- Relying on aviation regulation and EU product legislation (“CE marking”): as said above many actors are SME and are used for product legislation. Product legislation rely on essential requirements on the design of the product complemented by Industry standards. It also includes a system of market surveillance which allow to remove products from the market when they are shown to be dangerous. Product legislation stops at putting objects on the market and therefore need to be complemented by aviation regulation for operational rules (e.g. limitations, pilot training).
There are other challenges than safety that need to be addressed to ensure societal acceptance. EASA regulation may contribute to address them but for security and privacy we have no mandate:
- Security (UAS has been used to fly over sensitive areas or can become a weapon)
- Privacy and data-protection; UAS can fly over walls and ground barrier and therefore pose a new dimension to the privacy.
- Environmental issues
The risks and challenges posed by UAS should not hide that they can save lives: sending an UAS to do an inspection of a structure is less risky than sending people. In emergency situations, UAS can deliver medications when roads are blocked.
UAS are a priority for the EASA because of the significant implications of this industry on our society.
Significant achievements have been made (e.g. prototype regulations; task forces on geo-fencing and collision with aircraft) supported by several workshops. The prototype regulation and the report of the two task forces may be found on the EASA web-site at the page civil drones.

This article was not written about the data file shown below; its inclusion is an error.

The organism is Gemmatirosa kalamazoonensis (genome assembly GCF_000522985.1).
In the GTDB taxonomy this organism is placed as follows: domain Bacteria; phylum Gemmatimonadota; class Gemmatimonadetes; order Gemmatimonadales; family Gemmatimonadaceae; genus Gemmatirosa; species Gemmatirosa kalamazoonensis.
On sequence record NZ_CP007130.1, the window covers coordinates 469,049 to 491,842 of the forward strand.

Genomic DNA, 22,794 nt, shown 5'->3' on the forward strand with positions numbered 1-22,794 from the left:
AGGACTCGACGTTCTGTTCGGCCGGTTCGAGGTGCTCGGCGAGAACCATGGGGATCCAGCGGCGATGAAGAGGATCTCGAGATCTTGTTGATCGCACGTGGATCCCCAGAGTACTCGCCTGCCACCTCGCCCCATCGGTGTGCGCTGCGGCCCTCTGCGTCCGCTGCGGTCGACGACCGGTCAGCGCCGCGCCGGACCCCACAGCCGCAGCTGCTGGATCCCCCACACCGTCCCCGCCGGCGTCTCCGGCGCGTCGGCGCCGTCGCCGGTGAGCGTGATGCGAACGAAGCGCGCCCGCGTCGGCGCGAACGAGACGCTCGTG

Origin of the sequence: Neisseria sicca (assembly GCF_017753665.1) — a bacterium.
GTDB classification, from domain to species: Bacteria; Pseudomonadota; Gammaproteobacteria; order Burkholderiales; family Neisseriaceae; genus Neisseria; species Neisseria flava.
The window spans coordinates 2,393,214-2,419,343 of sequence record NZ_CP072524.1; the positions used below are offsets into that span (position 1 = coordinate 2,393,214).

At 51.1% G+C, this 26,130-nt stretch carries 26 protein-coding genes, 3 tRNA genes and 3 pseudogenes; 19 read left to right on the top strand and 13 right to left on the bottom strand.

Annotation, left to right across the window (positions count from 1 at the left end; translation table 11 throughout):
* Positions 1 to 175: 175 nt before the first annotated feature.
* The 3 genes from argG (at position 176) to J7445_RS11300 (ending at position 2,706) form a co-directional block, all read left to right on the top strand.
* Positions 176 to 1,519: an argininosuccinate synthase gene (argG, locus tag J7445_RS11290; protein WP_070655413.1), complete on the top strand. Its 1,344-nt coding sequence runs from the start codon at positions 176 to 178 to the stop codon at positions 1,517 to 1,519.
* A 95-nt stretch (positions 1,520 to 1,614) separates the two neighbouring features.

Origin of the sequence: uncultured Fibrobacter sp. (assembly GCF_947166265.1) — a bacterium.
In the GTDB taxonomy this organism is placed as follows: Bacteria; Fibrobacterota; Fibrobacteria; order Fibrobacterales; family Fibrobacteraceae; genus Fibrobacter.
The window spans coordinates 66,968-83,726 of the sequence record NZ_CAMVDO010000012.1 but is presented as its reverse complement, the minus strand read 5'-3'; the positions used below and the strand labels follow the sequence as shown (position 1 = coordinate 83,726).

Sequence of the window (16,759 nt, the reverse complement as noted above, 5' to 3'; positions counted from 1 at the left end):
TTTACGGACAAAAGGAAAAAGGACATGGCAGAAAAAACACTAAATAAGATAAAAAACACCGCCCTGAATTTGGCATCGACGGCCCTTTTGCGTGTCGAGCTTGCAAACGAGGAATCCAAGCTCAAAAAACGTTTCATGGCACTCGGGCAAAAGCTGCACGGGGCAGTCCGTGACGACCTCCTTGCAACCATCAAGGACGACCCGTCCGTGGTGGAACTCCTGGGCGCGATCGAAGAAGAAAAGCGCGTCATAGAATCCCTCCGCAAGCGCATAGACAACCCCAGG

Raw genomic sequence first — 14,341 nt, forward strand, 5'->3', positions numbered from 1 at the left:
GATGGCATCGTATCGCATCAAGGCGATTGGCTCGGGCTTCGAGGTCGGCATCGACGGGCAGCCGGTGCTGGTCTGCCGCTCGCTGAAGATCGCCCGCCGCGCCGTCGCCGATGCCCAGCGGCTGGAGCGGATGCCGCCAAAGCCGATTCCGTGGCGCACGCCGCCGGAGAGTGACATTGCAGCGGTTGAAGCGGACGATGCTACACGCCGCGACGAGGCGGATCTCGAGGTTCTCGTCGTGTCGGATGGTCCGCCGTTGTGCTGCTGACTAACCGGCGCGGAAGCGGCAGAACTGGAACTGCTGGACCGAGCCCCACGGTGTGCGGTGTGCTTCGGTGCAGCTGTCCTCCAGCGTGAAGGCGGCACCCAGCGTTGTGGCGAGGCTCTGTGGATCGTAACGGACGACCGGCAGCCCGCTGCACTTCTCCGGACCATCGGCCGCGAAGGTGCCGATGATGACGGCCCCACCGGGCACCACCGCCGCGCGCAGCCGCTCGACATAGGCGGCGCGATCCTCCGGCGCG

- Cooperation and communications are fundamental with:
- Member States
- The UAS community; the model aircraft community, the manned aircraft aviation community
- EC especially DG–MOVE and DG-GROW
- Other EU Agencies (e.g. EDA (European Defence Agency), SESAR Joint Undertaking (SJU))
- International organisations such as ICAO and JARUS
- Our bilateral partners (FAA, ANAC and Transport Canada)
- Certification role is developing:
- On-going Certification of a fixed wing (Atlante from Airbus defence); of a rotorcraft (Schiebel) and of a tethered drone (electricity production);
-Special conditions such as system safety; ground control stations; flight controls have been published. They are based on JARUS or STANAG work
- Two recent applications for high altitude aircraft have been made;
- The possible validation of a US Unmanned Aircraft is being explored together with the FAA.
EASA is also ready to cooperate with the relevant Authorities for certification of “State” Unmanned aircraft: UAS have quite often a dual use for example civil-military and synergies may be found in this cooperation.
We are also preparing a formal Notice of Proposed Amendment (NPA) for the Open and Specific categories with the support of an expert group. The NPA should be published in March 2017.
But Rulemaking is only one part of our work, it needs to be complimented by research and most important education and safety promotion.
A bit of prospective
Autonomous drones are under development and will be ultimately capable of learning and taking decisions:
- They could even fly in swarms
- Coexistence of manned actors and robotic actors will be a key issue
- Experience from automotive may be useful
- Airbus, Uber and others are developing the concept of flying taxis
- There will be people on board but they will be passengers
- They will share the urban airspace with delivery drones.
This is only the beginning: Technology will enable new means to manage manned and unmanned traffic at low altitudes and in urban areas.